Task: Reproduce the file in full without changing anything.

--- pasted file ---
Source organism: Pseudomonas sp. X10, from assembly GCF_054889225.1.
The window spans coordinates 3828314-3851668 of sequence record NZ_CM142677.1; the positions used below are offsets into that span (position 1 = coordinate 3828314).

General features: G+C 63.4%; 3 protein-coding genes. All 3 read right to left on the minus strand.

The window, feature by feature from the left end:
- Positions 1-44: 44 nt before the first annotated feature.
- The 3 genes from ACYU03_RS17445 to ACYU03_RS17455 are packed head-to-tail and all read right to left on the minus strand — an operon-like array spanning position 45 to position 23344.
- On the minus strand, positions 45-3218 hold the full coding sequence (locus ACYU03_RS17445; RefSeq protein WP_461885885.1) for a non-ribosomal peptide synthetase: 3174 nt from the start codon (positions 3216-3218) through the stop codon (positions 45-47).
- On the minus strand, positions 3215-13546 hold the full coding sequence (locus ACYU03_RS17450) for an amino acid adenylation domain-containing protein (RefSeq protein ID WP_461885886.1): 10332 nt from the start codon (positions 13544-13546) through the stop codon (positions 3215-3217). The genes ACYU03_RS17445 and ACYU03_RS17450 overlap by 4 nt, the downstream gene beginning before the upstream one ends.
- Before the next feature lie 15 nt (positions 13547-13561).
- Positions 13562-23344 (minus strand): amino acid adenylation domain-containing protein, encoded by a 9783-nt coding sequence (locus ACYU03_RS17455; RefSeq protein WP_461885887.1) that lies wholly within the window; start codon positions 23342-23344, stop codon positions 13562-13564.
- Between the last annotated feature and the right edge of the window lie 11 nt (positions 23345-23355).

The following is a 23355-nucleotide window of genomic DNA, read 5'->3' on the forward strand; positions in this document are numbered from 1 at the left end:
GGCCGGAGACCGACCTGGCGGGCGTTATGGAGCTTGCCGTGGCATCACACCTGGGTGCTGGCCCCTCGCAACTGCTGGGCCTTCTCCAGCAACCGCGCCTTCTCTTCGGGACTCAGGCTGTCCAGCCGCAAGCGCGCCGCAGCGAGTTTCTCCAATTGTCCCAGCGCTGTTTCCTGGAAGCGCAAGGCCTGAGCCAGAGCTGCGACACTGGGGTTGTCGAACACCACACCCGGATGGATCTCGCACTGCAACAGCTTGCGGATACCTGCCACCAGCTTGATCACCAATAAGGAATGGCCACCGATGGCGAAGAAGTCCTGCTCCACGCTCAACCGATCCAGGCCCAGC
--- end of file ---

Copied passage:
Source organism: Pseudomonas sp. X10, from assembly GCF_054889225.1.
The window spans coordinates 3828314-3851668 of sequence record NZ_CM142677.1; the positions used below are offsets into that span (position 1 = coordinate 3828314).

General features: G+C 63.4%; 3 protein-coding genes. All 3 read right to left on the minus strand.

The window, feature by feature from the left end:
- Positions 1-44: 44 nt before the first annotated feature.
- The 3 genes from ACYU03_RS17445 to ACYU03_RS17455 are packed head-to-tail and all read right to left on the minus strand — an operon-like array spanning position 45 to position 23344.
- On the minus strand, positions 45-3218 hold the full coding sequence (locus ACYU03_RS17445; RefSeq protein WP_461885885.1) for a non-ribosomal peptide synthetase: 3174 nt from the start codon (positions 3216-3218) through the stop codon (positions 45-47).
- On the minus strand, positions 3215-13546 hold the full coding sequence (locus ACYU03_RS17450) for an amino acid adenylation domain-containing protein (RefSeq protein ID WP_461885886.1): 10332 nt from the start codon (positions 13544-13546) through the stop codon (positions 3215-3217). The genes ACYU03_RS17445 and ACYU03_RS17450 overlap by 4 nt, the downstream gene beginning before the upstream one ends.
- Before the next feature lie 15 nt (positions 13547-13561).
- Positions 13562-23344 (minus strand): amino acid adenylation domain-containing protein, encoded by a 9783-nt coding sequence (locus ACYU03_RS17455; RefSeq protein WP_461885887.1) that lies wholly within the window; start codon positions 23342-23344, stop codon positions 13562-13564.
- Between the last annotated feature and the right edge of the window lie 11 nt (positions 23345-23355).

The following is a 23355-nucleotide window of genomic DNA, read 5'->3' on the forward strand; positions in this document are numbered from 1 at the left end:
GGCCGGAGACCGACCTGGCGGGCGTTATGGAGCTTGCCGTGGCATCACACCTGGGTGCTGGCCCCTCGCAACTGCTGGGCCTTCTCCAGCAACCGCGCCTTCTCTTCGGGACTCAGGCTGTCCAGCCGCAAGCGCGCCGCAGCGAGTTTCTCCAATTGTCCCAGCGCTGTTTCCTGGAAGCGCAAGGCCTGAGCCAGAGCTGCGACACTGGGGTTGTCGAACACCACACCCGGATGGATCTCGCACTGCAACAGCTTGCGGATACCTGCCACCAGCTTGATCACCAATAAGGAATGGCCACCGATGGCGAAGAAGTCCTGCTCCACGCTCAACCGATCCAGGCCCAGC